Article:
Robert B. Parker's iconic private detective, Spenser, is back in a new novel by sportswriter Mike Lupica, who has been tasked by the Parker estate to take over the series that has been written with great skill over the past decade by novelist Ace Atkins. (Parker passed away in 2010.)
Over the past few years, Lupica has been continuing two other Parker series, one featuring a small town police chief named Jesse Stone and the other a female Boston private detective named Sunny Randall. To use sports parlance, he's been warming up in the bullpen, and now he has a chance to take on Spenser, the literate Boston private eye created by Parker and featured in his first novel, 'The Godwulf Manuscript," in 1973.
"Robert B. Parker's Broken Trust" begins as so many Spenser novels have - our hero is in his office, drinking coffee, eating doughnuts, perusing the Boston Globe spots pages and bemoaning the performance of the Red Sox. That's when the wife of the sixth-richest man in America walks in the door, asking him to figure out what has been troubling her husband to the degree that he is behaving in uncharacteristic ways.
Spenser, of course, takes the case - the woman happens to be a friend of his longtime paramour, Susan Silverman. But the case gets complicated pretty quickly - much of it takes place in the world of technology innovators - as Spenser tries to unravel the mystery with the help of Hawk, the ever-present sidekick who would hate being called a sidekick.
I thought "Broken Trust" was entertaining and well-plotted - it is clear the book has been written by someone who loves and respects the series (and was a friend of Parker before his death). And Lupica certainly knows Boston - he went to Boston College, and has a strong sense of the city's history and geography, which adds to the verisimilitude.
I interviewed Parker about a thousand years ago (actually it was 1986 - it just feels like a thousand years ago), and one of the things he emphasized was that he believed people liked the book for the music of the language. He was proud of that - the beats and the tone and the patterns of the language. One of Ace Atkins' great accomplishments was that he managed to capture the musicality of the language without being imitative, but I'm not sure that Lupica is quite there yet. The patter is snappy without quite being musical.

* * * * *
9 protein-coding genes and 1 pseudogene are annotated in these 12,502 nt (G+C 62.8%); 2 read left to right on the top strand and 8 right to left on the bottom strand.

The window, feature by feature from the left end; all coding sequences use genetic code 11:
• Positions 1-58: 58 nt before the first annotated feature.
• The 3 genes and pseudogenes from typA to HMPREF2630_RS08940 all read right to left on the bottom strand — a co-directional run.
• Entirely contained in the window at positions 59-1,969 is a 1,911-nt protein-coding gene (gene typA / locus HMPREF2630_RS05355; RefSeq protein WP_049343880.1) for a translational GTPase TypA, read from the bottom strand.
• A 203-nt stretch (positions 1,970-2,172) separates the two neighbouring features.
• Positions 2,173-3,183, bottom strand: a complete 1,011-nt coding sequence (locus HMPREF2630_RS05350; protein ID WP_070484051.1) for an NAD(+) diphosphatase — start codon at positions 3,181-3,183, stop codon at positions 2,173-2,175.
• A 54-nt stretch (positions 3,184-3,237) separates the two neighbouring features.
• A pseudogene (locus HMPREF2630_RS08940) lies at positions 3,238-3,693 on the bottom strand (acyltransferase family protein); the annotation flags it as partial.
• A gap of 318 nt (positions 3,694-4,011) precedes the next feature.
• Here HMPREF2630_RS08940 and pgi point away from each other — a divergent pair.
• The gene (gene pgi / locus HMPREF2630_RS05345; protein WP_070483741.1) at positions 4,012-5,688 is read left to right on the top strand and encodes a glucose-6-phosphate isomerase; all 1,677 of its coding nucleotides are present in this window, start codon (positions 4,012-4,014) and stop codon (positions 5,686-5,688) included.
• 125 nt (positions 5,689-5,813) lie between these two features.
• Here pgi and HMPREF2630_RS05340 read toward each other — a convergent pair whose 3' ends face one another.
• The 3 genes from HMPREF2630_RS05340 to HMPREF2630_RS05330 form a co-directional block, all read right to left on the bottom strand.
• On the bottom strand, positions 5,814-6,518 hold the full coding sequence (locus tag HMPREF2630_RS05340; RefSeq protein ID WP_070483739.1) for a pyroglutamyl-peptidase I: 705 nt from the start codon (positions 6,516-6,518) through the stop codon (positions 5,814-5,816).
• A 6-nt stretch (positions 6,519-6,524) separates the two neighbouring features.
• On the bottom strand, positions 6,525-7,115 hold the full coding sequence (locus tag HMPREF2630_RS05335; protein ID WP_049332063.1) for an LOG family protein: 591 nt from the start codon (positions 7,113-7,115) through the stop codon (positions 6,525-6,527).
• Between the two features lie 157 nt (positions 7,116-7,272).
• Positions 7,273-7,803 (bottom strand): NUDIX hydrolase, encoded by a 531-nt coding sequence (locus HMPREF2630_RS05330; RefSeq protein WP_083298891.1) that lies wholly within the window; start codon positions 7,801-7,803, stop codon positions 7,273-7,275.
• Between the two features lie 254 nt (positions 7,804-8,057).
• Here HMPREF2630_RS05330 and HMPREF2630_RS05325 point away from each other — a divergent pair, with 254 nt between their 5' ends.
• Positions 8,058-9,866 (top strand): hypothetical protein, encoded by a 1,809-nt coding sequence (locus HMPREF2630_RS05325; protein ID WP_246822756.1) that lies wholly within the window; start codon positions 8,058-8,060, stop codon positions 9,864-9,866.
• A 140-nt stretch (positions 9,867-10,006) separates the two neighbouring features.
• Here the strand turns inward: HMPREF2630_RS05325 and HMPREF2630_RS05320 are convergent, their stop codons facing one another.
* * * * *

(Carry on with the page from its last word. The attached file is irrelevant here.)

But that's okay. It always is great fun to hang out with Spenser, and Lupica acquits himself well. He quickly disposes of a couple of hanging plot points that Atkins left for him - in one case, I feel bad about it, because it concerned Hawk and I really wanted to see it play out.
But no worries. "Broken Trust" is a gift to anyone who loves the Spenser novels and the Parker tradition. If Lupica wants to keep churning out one a year for the foreseeable future, he can count on me to join him for the ride.
I'm not sure if you've seen it, but a couple of weeks ago a video version of "Like My Dog," one of the songs on Jimmy Buffett's last album, "Equal Strain on All Parts," was posted.
I want to offer it here because I know we have a lot of dog lovers in the MNB community. (We have three, all of whom are asleep here in my office - one wrapped around my feet under the desk - as I write this.) The great thing about the video is that it was created in collaboration with the ASPCA (The American Society for the Prevention of Cruelty to Animals) to encourage pet adoption and features some clips contributed by Parrotheads.
I have a couple of nice reds to recommend to you this week. First, the 2021 Planet Oregon Pinot Noir from the Willamette Valley - it is from the folks at the estimable Soter Vineyards, who use sustainable farming techniques to create a wine that is juicy and medium-bodied. Great stuff.
And then, there is the 2016 Chateau Marquis de Terme Margaux from France, which is 60% Cabernet Sauvignon, 33% Merlot and 7% Petit Verdot, and 100 percent terrific.
That's it for this week. Have a great weekend, and I'll see you Monday.